Authors: Agyapong Fosu Amankwah*,
Topics: Africa, Medical and Health Geography, Women
Keywords: Ghana, Autonomy, Women, Decision Making, Healthcare Services
Session Type: Paper
Start / End Time: 1:10 PM / 2:50 PM
Room: Council Room, Omni, West
Presentation File: No File Uploaded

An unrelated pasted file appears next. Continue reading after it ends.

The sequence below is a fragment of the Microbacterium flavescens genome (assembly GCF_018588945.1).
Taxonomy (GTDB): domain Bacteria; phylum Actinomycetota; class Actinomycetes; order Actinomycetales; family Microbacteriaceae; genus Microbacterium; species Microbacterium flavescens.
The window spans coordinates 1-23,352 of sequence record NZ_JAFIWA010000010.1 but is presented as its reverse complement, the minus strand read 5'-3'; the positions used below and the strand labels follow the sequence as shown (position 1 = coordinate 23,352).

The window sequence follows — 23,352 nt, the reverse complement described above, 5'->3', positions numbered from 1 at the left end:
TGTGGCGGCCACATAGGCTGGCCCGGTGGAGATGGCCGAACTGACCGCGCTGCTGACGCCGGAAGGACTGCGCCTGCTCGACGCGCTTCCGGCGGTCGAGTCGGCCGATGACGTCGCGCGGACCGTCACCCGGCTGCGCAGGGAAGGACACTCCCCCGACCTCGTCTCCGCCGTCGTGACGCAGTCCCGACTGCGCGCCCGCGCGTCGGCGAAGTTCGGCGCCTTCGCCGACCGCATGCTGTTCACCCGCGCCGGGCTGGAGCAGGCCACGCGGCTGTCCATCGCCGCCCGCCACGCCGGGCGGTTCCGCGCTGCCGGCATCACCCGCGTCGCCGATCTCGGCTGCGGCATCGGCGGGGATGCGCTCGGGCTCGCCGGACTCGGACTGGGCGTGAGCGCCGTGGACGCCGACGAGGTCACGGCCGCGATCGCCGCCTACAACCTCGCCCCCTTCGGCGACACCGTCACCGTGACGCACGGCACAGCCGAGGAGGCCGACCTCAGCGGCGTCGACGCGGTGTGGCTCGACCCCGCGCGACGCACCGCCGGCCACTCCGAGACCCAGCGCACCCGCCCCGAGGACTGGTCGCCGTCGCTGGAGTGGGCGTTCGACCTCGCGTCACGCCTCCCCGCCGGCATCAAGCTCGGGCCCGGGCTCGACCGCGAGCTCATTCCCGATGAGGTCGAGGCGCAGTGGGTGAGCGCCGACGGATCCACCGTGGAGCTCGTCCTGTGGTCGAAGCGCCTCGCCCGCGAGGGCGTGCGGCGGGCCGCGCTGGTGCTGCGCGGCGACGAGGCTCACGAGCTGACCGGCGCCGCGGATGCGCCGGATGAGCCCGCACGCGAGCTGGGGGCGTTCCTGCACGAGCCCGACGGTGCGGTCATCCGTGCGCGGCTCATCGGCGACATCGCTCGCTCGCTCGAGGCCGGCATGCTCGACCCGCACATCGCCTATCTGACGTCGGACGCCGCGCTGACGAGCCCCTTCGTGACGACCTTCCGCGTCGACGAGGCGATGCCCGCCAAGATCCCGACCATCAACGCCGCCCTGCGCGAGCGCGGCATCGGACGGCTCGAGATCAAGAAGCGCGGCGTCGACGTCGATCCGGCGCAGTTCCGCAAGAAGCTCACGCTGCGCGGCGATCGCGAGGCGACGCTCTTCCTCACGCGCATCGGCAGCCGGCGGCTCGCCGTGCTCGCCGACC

With regards to current research and policy on maternal health-care in Ghana in general and Eastern Region in particular the focus in most cases has primarily been on female education and employment, while little attention is placed on women’s decision-making autonomy. However, the role of women in decision-making regarding reproductive health cannot be overemphasized. In this paper, different dimensions of women’s decision-making autonomy and their relationship to maternal and child health-care utilization are investigated using data from current study conducted in three districts in the Eastern Region of Ghana. Using both quantitative and qualitative methods, the study involved interview of 390 females, 180 males and 30 healthcare providers using both probability and non-probability sampling methods. These were supplemented with nine focus group discussion, attitudes, beliefs and perceptions of community members towards the autonomy of women in decision making in accessing safe motherhood services, as well as key informant interviews. The results show that most autonomy indicators are important predictors of maternal and child health-care service utilization although the strength and statistical significance vary by health care utilization outcome and in some cases the significance is lost when socio-economic indicators are held constant. The results of the study show that, women’s decision-making and health care seeking behaviours are more dependent on socio-economic factors like education and employment. Therefore, education of women in the research areas should be encouraged to enhance women’s autonomy in order to make significant impact on the reduction of maternal deaths.